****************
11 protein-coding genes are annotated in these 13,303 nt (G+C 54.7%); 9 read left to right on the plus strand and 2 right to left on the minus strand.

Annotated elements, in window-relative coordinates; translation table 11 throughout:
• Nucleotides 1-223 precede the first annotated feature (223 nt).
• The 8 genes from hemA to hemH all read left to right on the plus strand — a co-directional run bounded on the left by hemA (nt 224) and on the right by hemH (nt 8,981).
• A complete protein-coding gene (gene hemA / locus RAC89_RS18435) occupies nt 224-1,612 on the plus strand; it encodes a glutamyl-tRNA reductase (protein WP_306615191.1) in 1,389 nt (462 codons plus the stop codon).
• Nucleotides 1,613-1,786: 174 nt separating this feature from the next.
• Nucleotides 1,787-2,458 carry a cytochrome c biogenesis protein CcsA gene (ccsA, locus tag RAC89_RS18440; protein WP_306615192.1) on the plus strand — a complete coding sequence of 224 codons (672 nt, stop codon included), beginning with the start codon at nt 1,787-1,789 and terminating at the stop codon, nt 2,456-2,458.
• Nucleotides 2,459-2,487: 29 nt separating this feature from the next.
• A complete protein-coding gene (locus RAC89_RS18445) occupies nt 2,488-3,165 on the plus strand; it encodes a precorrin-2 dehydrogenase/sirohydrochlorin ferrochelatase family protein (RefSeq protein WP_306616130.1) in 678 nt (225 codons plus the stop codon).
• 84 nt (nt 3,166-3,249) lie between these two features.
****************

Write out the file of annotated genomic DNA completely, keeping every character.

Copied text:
11 protein-coding genes are annotated in these 13,303 nt (G+C 54.7%); 9 read left to right on the plus strand and 2 right to left on the minus strand.

Annotated elements, in window-relative coordinates; translation table 11 throughout:
• Nucleotides 1-223 precede the first annotated feature (223 nt).
• The 8 genes from hemA to hemH all read left to right on the plus strand — a co-directional run bounded on the left by hemA (nt 224) and on the right by hemH (nt 8,981).
• A complete protein-coding gene (gene hemA / locus RAC89_RS18435) occupies nt 224-1,612 on the plus strand; it encodes a glutamyl-tRNA reductase (protein WP_306615191.1) in 1,389 nt (462 codons plus the stop codon).
• Nucleotides 1,613-1,786: 174 nt separating this feature from the next.
• Nucleotides 1,787-2,458 carry a cytochrome c biogenesis protein CcsA gene (ccsA, locus tag RAC89_RS18440; protein WP_306615192.1) on the plus strand — a complete coding sequence of 224 codons (672 nt, stop codon included), beginning with the start codon at nt 1,787-1,789 and terminating at the stop codon, nt 2,456-2,458.
• Nucleotides 2,459-2,487: 29 nt separating this feature from the next.
• A complete protein-coding gene (locus RAC89_RS18445) occupies nt 2,488-3,165 on the plus strand; it encodes a precorrin-2 dehydrogenase/sirohydrochlorin ferrochelatase family protein (RefSeq protein WP_306616130.1) in 678 nt (225 codons plus the stop codon).
• 84 nt (nt 3,166-3,249) lie between these two features.